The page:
We’re excited to continue down the path of Emotional Intelligence (also known as “EQ”)!
The past few weeks, we’ve been working through the five different themes of EQ, and today we’re focusing on theme three: Motivation.
Claressa: I get pretty excited when we talk about motivation from an EQ perspective. I think what most excites me is the fact that when leaders show motivation (and we know that all great leaders show that motivation), it manifests as a drive for them to achieve beyond expectations.
“Motivation means not settling for the status quo.”
There is a constant questioning — “Are we doing things in the most effective way possible?” — that forces leaders to take an in-depth look at best practices. Motivation means not settling for the status quo. It’s not that you have to fix things that aren’t broken; you simply need to understand what opportunities are available in order to work toward continuous improvement.
Martha: Absolutely. It’s important for someone with a high level of motivation to not be comfortable with the phrase, “Well, that’s the way we’ve always done it!” The fact that you’ve always done something in the past is not a reason to continue to do it in the future. Highly motivated folks are always looking to improve… always driven to do better and work toward a sense of accomplishment at work.
I think that’s a very cool thing. Many of us have goals we want to achieve, but a high sense of motivation in the workplace means that your reason for achievement is for the sake of achievement itself.
Claressa: When we’re talking about leaders like that, who are “achieving for the sake of achievement,” we get a glimpse of an elevated kind of passion for the work that they do. I think that passion drives the creative challenges that are out there, and allows them to truly take ownership in that “job well done.” They’re striving to constantly exceed expectations or raise the bar of performance.
Martha: That’s a very good point. Someone with a high sense of motivation does, in fact, raise the bar. By changing the status quo, they are raising the bar for those around them as well. They’re either giving permission or challenging people to do better, to strive for more, to stretch themselves. So while it really is about self-motivation, it acts as an unconscious opening for others to be motivated as well.
Claressa: It sounds to me (and you know me — I love the competitive edge) like you’re describing a competition. When you have the energy and the constant drive to improve, you tend to keep score. You watch those “achievement metrics,” track your progress against yourself and what others are doing in order to propel forward. That’s, quite frankly, pretty cool, and it lends back to that idea of continuous improvement. I think back to when you and I were working together as motivational leaders. With that intense drive of motivation, we were able to conquer around 20 different projects of continuous improvement in a year.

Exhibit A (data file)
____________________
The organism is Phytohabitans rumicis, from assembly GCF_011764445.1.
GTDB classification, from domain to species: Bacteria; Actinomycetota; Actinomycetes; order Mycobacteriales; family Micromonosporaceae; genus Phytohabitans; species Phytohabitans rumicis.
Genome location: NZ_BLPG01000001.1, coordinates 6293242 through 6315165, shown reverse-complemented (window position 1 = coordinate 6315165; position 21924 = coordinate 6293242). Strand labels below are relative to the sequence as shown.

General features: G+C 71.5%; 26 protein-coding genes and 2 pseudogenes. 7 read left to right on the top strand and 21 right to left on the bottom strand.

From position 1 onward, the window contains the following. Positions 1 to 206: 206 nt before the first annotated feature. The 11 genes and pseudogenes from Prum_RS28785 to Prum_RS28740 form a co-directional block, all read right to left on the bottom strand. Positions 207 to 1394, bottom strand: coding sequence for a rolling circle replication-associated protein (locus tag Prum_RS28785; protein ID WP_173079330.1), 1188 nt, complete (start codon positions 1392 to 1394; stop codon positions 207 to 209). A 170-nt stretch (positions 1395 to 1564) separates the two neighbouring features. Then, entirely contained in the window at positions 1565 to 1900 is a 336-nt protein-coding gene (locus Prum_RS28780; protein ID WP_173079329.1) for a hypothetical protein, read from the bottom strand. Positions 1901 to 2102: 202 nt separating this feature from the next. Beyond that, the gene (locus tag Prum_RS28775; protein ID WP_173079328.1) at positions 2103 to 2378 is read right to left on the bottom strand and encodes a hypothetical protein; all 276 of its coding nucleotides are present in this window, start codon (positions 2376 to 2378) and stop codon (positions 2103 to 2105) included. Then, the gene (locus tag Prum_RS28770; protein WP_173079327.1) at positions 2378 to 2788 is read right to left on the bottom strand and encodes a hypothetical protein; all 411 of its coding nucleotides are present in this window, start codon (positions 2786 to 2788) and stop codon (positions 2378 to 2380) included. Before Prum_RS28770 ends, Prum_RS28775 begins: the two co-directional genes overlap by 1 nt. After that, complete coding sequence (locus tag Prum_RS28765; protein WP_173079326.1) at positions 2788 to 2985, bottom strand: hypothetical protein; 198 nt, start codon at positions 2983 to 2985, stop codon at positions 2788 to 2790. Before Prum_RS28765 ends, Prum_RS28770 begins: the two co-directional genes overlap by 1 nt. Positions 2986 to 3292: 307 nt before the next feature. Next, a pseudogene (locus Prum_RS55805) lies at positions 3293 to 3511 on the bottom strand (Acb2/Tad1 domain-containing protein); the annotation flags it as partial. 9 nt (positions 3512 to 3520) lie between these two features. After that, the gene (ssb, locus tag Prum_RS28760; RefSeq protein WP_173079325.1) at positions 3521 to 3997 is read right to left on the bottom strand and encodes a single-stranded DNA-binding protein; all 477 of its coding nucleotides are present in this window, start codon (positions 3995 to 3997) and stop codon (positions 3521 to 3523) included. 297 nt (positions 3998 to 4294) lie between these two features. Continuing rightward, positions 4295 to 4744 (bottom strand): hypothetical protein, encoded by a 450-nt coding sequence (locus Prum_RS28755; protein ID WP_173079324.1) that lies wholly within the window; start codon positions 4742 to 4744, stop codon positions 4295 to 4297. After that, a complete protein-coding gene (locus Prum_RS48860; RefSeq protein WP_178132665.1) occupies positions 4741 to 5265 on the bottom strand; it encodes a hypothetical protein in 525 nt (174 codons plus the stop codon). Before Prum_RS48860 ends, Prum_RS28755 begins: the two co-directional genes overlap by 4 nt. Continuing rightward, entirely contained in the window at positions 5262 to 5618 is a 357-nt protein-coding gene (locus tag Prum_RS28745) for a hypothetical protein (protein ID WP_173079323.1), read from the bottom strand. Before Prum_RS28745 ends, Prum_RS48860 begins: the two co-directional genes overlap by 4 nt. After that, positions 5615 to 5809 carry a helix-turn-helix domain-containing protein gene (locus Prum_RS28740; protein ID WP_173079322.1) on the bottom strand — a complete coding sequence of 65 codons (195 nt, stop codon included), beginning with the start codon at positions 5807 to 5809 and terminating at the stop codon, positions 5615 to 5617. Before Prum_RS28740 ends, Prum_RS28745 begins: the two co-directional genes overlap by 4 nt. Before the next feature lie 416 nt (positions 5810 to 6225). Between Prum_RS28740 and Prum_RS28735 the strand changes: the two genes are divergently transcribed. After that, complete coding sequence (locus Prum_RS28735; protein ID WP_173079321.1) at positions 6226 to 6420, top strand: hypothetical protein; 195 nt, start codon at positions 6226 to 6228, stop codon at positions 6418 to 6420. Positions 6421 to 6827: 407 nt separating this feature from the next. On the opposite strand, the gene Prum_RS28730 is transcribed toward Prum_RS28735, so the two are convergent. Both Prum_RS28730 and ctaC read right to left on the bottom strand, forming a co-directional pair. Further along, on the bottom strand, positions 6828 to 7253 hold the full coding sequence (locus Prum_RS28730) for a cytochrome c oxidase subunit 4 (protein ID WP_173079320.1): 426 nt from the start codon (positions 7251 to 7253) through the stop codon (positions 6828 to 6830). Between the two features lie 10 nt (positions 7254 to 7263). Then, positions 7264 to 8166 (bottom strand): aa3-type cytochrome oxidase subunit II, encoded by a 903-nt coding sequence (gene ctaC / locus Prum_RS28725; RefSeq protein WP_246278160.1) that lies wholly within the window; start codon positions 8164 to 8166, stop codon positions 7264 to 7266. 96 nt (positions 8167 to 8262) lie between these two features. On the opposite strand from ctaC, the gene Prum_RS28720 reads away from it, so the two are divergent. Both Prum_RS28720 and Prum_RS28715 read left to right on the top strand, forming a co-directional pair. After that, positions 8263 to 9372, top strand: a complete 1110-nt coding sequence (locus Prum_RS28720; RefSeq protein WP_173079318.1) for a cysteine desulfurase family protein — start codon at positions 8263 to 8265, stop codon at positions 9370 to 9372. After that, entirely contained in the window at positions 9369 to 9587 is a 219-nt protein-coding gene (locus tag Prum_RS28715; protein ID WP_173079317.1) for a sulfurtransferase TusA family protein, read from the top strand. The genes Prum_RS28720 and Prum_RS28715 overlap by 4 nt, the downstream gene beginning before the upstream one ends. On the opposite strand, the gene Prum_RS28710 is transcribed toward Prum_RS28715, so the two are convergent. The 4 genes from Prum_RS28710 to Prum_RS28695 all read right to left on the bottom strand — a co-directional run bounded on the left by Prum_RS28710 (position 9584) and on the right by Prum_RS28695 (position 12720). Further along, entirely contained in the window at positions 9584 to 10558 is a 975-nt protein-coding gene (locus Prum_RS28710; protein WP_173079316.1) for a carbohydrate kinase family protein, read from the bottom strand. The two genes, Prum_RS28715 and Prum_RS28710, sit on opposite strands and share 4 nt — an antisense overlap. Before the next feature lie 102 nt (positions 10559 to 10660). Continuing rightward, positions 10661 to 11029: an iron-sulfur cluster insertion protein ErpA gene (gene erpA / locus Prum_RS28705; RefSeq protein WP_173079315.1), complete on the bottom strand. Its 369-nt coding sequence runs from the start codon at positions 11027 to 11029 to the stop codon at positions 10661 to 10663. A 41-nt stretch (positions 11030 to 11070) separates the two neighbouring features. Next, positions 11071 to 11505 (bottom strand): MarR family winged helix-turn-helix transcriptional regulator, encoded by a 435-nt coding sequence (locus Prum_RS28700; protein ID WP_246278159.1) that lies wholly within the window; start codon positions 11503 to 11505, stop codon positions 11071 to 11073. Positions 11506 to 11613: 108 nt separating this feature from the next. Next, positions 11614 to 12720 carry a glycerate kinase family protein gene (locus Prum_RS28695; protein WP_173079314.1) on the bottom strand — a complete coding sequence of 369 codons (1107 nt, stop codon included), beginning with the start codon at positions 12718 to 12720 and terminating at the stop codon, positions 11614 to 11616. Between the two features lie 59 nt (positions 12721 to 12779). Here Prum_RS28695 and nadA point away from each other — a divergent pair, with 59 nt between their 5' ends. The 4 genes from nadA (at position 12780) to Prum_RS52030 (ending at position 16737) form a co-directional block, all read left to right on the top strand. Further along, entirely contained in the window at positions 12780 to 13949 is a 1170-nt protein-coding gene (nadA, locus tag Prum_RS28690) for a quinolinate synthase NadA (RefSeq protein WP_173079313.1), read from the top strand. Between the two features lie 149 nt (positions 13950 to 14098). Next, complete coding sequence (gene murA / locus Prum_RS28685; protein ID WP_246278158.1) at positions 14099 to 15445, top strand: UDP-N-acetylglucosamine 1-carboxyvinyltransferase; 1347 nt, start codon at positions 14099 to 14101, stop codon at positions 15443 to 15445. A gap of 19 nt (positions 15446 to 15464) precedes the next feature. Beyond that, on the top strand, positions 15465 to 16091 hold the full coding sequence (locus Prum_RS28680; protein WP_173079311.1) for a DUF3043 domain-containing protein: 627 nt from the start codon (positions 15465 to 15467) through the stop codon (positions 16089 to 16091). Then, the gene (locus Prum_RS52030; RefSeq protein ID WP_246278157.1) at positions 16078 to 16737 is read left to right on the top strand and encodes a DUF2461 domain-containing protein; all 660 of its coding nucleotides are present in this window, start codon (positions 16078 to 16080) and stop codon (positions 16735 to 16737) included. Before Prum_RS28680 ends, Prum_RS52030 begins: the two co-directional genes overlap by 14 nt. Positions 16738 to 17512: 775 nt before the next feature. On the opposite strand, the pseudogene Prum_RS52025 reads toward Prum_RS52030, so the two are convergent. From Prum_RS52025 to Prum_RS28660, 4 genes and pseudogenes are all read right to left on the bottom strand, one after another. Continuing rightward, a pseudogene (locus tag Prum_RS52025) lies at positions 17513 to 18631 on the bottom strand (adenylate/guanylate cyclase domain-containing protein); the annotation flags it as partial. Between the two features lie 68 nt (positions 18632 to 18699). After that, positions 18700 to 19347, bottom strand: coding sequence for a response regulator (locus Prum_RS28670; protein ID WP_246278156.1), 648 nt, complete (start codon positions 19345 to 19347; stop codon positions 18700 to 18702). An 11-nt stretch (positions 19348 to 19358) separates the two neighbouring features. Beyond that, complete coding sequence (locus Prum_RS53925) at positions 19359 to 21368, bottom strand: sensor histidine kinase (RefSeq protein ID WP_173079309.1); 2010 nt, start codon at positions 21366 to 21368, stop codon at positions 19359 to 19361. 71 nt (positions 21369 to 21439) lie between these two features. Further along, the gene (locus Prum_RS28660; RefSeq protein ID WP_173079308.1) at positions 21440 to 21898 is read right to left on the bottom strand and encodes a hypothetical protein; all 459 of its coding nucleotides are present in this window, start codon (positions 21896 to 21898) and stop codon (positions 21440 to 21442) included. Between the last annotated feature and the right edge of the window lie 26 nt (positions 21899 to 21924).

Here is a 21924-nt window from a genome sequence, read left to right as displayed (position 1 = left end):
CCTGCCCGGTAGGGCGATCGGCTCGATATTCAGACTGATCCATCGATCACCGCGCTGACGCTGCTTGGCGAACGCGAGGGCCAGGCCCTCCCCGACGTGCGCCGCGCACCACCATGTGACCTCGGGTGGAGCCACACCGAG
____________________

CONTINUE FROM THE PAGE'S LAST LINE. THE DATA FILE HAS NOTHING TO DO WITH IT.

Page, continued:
Martha: I absolutely agree that those with a high sense of motivation tend to keep score. What is unique about a highly motivated person keeping score, however, is that they use those metrics productively. As they work to achieve, win, and do great things, they don’t let negative numbers stop their progress. When the metrics don’t go the way they’ve planned, there’s no pity party. Instead of seeing failure, they are able to step back and say, “Okay. What went well? What didn’t? What are our next steps?”
“For a highly-motivated person, it’s not failure; it’s simply another step.”
Claressa: Would you agree that it’s really a mindset shift? It goes back to one of my favorite sayings, “No is not No, until No is No.” It’s that competitive edge, that strategic optimism as you seek a new approach to something that didn’t go well the first time. For a highly-motivated person, it’s not failure; it’s simply another step.
Martha: That’s the beauty of having a leader with a high sense of motivation. They encourage not only themselves in times of perceived failure, but they encourage their team to strive higher, to do more, to reach their goals. There is no anger, no punitive steps when a goal isn’t reached. They offer permission to reset, try again, and continue to reach forward.
Claressa: This can be traced back to the overall leadership of an organization as well. It seems that when leaders are motivated, when they’re allowed to use their strength as a leader, you’ll see that emotional intelligence truly shine. An organization that allows freedom of growth drives a sense of engagement, especially for a leader who knows they are supported. That kind of support can elevate a leader’s commitment level and ownership in an organization.
Martha: It’s a very reciprocal thing. Leaders with a high sense of motivation are very loyal to a place that allows them to be successful at work. An organization that encourages and allows leaders to be successful creates an environment of loyalty — it’s a positive circular relationship that allows continuous growth and improvement… all while maintaining engagement.
And our moral?
Claressa: Motivation is a must for an effective leader. Engaging in this theme of emotional intelligence not only allows you to be the best that you can be in a leadership role, but also allows your organization to excel. That reciprocating factor ensures that you love what you do and that your organization benefits overall for allowing you the freedom to grow.